ACL Hell

In my last post I discussed the potentials for System.Diagnostics.Process in a solution implementation we were facing.

In this post I'm not ashamed to admit that I probably went down the wrong path with my System.Diagnostics solution, what I found was, when I attempted to get the diagnostics information from a process through our IIS hosted application, the application didn't have the sufficient access rights to get to the service processes that were running in the system account.

My development was code complete, I merged it with our testing environment branch only to find that the application wasn't returning the process list I was expecting but only a small number of processes that ran at the same access level as my IIS.

I tend to turn ACL off on my local machine as it really annoys me, however, in this case, I made the mistake of not doing early testing on the remote Development environment and checking the impact of the User Account Settings.

At this point i hoped to find a quick fix rather than attempt a complete re-implementation.

I asked the question on Stack Overflow and MSDN Forums.

Both responses weren't what I really wanted to hear, but it was back to the drawing board for me...

I made the decision to create a windows service host that could call a simple ServiceStack service implementation, the beauty being this service would be running at the same access rights as the ones that I wanted to provide diagnostics for.

After some re-factoring and a little new code, I've implemented a solution that works just great. Our Pingdom account calls our web application, the web application calls the SerivceStack service through the client and the SerivceStack service returns all the process information we need for any given service.

I did encounter some late issues around trying to return the System.Diagnostics.Process type as an array, as mentioned in the MSDN response, you can't actually access all of the properties of a process using Sytem.Diagnostics.Process at all times.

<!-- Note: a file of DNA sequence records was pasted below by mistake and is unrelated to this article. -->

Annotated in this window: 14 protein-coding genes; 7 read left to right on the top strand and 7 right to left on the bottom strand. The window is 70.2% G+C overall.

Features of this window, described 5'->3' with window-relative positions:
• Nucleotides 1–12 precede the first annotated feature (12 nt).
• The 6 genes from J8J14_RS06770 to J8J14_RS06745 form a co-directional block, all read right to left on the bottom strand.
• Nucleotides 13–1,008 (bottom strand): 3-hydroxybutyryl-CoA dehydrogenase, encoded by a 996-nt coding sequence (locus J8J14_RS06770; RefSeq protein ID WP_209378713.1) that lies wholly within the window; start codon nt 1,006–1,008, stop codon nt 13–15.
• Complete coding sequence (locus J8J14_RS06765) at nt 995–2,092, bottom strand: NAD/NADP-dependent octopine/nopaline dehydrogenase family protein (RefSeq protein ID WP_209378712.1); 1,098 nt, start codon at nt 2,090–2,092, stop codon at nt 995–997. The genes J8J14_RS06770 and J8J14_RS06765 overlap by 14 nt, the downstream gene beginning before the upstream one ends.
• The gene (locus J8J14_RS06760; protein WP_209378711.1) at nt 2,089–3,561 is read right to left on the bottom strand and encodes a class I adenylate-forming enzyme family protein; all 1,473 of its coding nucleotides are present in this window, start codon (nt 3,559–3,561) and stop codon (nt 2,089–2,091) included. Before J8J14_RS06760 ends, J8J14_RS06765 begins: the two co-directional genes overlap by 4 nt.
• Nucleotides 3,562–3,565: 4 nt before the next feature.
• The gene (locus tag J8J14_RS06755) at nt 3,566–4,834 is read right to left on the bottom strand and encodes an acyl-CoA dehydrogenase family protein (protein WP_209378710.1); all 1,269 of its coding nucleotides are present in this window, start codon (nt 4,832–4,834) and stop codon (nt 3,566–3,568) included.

When the ServiceStack implementation tried to serialize the data from the process object some exceptions were occurring on properties that can only be accessed when the process has been exited.

The attempted serialization would have invoked a call to the ExitTime Property which defines the moment when the process died. As the process is still running it caused the application to throw a System.InvalidOperationException: "Process must exit before requested information can be determined."

This resulted in me wrapping the .net System.Diagnostics.Process class information with my own lightweight implementation, which did three things, it fixed my error, reduced the information I was returning to the exact information I need currently and finally removed a code smell that stopped me from being able to unit test my code.

Once I implemented my own wrapper with an interface I could mock out the return rather than depending on the Diagnotics.Process class itself which provides a collection of read only properties.

I need to refactor the code out of the final implementation, however, I still think this could be a fun project to work on and fully intent to provide a GitHub solution in the coming weeks.

1 comment:

  1. Amazing! This is the extremely lovely property that I at any point saw. I looked it on the web and see photos of this town but you can get essay services reviews to manage your educational task. This town is normally excellent. There are numerous things for visiting, a lake is likewise here that additional four stars in his magnificence.

    ReplyDelete